Life & Letters

Correspondence

About this Item

Title: Walt Whitman to Harry Stafford, 11 February [1881]

Date: February 11, 1881

Source: The transcription presented here is derived from Walt Whitman, The Correspondence, ed. Edwin Haviland Miller (New York: New York University Press, 1961–1977), 2:211. For a description of the editorial rationale behind our treatment of the correspondence, see our statement of editorial policy.

Location: The Henry W. and Albert A. Berg Collection of English and American Literature, New York Public Library

Whitman Archive ID: nyp.00423

Contributors to digital file: Alicia Bones, Eder Jaramillo, Stefan Schoeberlein, and Nicole Gray




Camden1
Friday Evening Feb: 11—

Dear Hank—

Yours of 9th rec'd—am a little surprised you take to L of G so quickly2—I guess it is because the last five years had been preparing & fixing the ground, more & more & more—& now that the seed is dropt in it sprouts quickly—my own feeling ab't my book is that it makes (tries to make) every fellow see himself, & see that he has got to work out his salvation himself—has got to pull the oars & hold the plow, or swing the axe himself—& that the real3 blessings of life are not the fictions generally supposed, but are real, & are mostly within reach of all—you chew on this—

Hank, I am still feeling under the weather—My appetite is fair, (when I can get what I like)—& sleep middling, but I am as weak as a cat, & dull half-dizzy spells every day—I sent off two sets of books to-day, got the money for them—one set to a big lady in England4—I enclose you a slip of a piece out to-morrow in the N Y Critic, about the old man Carlyle, 85 years old, the grandest writer in England, just dead5—they sent for me to write it ($10 worth)—You read it carefully—read it twice—then show it to your mother, I want her to read it, without fail—(Hank, you do not appreciate your mother—there is not a nobler woman in Jersey)—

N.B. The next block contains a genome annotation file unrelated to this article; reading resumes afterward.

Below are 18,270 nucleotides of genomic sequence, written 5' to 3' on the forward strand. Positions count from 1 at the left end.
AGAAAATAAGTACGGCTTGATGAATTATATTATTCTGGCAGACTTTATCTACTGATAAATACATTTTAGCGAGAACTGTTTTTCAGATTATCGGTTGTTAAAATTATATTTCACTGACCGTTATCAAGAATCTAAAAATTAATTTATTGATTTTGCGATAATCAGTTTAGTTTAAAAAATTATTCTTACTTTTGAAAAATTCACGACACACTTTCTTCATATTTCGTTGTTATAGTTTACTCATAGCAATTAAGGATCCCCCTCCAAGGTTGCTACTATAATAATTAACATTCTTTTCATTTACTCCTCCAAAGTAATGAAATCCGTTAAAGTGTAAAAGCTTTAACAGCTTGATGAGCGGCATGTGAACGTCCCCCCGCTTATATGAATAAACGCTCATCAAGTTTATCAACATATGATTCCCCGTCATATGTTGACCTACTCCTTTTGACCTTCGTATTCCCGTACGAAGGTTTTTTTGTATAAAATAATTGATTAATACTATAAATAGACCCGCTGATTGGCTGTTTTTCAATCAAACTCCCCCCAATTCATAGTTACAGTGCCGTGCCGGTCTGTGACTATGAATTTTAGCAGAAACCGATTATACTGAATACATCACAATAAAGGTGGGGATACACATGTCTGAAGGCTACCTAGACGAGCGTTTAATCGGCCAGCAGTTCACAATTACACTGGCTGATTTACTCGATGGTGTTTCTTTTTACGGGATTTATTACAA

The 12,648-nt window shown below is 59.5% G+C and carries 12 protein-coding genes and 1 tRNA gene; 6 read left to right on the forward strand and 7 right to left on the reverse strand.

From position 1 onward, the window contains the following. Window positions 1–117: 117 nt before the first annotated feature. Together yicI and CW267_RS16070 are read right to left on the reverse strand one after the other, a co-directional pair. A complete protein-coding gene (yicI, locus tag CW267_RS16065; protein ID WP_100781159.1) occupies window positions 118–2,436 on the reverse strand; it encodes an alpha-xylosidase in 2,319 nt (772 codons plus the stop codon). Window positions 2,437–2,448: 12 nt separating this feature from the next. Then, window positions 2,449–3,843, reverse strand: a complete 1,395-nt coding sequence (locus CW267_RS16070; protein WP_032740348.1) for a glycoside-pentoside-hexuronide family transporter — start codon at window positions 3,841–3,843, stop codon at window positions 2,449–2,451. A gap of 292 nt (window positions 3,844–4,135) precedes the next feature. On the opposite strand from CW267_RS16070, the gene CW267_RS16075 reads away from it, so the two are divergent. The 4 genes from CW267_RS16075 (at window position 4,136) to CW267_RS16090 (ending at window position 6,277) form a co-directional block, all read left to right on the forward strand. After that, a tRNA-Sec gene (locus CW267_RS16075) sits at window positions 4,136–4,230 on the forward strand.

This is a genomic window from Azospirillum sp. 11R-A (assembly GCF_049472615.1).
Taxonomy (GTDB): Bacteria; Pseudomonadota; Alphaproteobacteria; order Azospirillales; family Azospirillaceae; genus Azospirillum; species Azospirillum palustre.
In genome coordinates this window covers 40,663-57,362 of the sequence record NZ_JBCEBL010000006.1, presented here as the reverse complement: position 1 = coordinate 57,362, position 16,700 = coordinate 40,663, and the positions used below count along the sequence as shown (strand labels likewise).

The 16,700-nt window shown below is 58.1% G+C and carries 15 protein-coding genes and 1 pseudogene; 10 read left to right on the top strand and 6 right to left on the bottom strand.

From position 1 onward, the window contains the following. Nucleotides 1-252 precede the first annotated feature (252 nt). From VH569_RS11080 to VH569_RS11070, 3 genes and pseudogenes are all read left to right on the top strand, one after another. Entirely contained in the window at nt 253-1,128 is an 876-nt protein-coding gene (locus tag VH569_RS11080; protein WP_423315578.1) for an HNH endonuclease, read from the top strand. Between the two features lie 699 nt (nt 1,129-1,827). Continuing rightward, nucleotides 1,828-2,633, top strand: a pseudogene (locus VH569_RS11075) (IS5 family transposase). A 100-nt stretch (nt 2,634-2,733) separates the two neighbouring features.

Your Walt


Notes:

1. The envelope for this letter bears the address: Harry Lamb Stafford | Kirkwood | Glendale | New Jersey. It is postmarked: Camden | Feb | 11 | N.J. [back]

2. Evidently when Harry visited Whitman on February 7, the poet gave him a copy of Leaves of Grass, five years after they had become acquainted (Whitman's Commonplace Book, Charles E. Feinberg Collection of the Papers of Walt Whitman, 1839–1919, Library of Congress, Washington, D.C.). Whitman noted sending this letter in his Commonplace Book. [back]

3. Whitman may have stricken this word. [back]

4. According to his Commonplace Book, Whitman sent the books to Mrs. Edward Smithson in York, England. [back]

5. See the letter from Whitman to Jeannette L. Gilder of February 6, 1881[back]


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